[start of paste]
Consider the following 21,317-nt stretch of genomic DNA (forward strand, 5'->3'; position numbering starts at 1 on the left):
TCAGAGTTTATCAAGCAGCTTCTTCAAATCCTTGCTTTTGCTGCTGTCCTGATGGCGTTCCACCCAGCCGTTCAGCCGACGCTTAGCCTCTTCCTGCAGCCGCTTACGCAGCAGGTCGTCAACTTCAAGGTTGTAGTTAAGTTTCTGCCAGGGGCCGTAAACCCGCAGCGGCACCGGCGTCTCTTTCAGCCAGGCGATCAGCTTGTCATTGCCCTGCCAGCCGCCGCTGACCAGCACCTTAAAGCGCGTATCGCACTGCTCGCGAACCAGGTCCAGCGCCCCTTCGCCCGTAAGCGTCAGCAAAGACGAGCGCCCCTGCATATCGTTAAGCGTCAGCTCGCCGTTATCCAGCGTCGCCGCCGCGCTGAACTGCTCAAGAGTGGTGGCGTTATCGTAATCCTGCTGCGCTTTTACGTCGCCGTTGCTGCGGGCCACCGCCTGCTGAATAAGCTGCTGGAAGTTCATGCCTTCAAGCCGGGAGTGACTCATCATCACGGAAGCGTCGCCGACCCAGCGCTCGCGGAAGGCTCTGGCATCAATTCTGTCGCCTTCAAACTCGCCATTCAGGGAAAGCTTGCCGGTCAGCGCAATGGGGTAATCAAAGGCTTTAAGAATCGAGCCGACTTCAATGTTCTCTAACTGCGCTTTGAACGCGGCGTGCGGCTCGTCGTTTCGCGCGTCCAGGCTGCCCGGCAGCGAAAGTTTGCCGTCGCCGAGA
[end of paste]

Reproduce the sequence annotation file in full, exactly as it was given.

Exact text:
Consider the following 21,317-nt stretch of genomic DNA (forward strand, 5'->3'; position numbering starts at 1 on the left):
TCAGAGTTTATCAAGCAGCTTCTTCAAATCCTTGCTTTTGCTGCTGTCCTGATGGCGTTCCACCCAGCCGTTCAGCCGACGCTTAGCCTCTTCCTGCAGCCGCTTACGCAGCAGGTCGTCAACTTCAAGGTTGTAGTTAAGTTTCTGCCAGGGGCCGTAAACCCGCAGCGGCACCGGCGTCTCTTTCAGCCAGGCGATCAGCTTGTCATTGCCCTGCCAGCCGCCGCTGACCAGCACCTTAAAGCGCGTATCGCACTGCTCGCGAACCAGGTCCAGCGCCCCTTCGCCCGTAAGCGTCAGCAAAGACGAGCGCCCCTGCATATCGTTAAGCGTCAGCTCGCCGTTATCCAGCGTCGCCGCCGCGCTGAACTGCTCAAGAGTGGTGGCGTTATCGTAATCCTGCTGCGCTTTTACGTCGCCGTTGCTGCGGGCCACCGCCTGCTGAATAAGCTGCTGGAAGTTCATGCCTTCAAGCCGGGAGTGACTCATCATCACGGAAGCGTCGCCGACCCAGCGCTCGCGGAAGGCTCTGGCATCAATTCTGTCGCCTTCAAACTCGCCATTCAGGGAAAGCTTGCCGGTCAGCGCAATGGGGTAATCAAAGGCTTTAAGAATCGAGCCGACTTCAATGTTCTCTAACTGCGCTTTGAACGCGGCGTGCGGCTCGTCGTTTCGCGCGTCCAGGCTGCCCGGCAGCGAAAGTTTGCCGTCGCCGAGA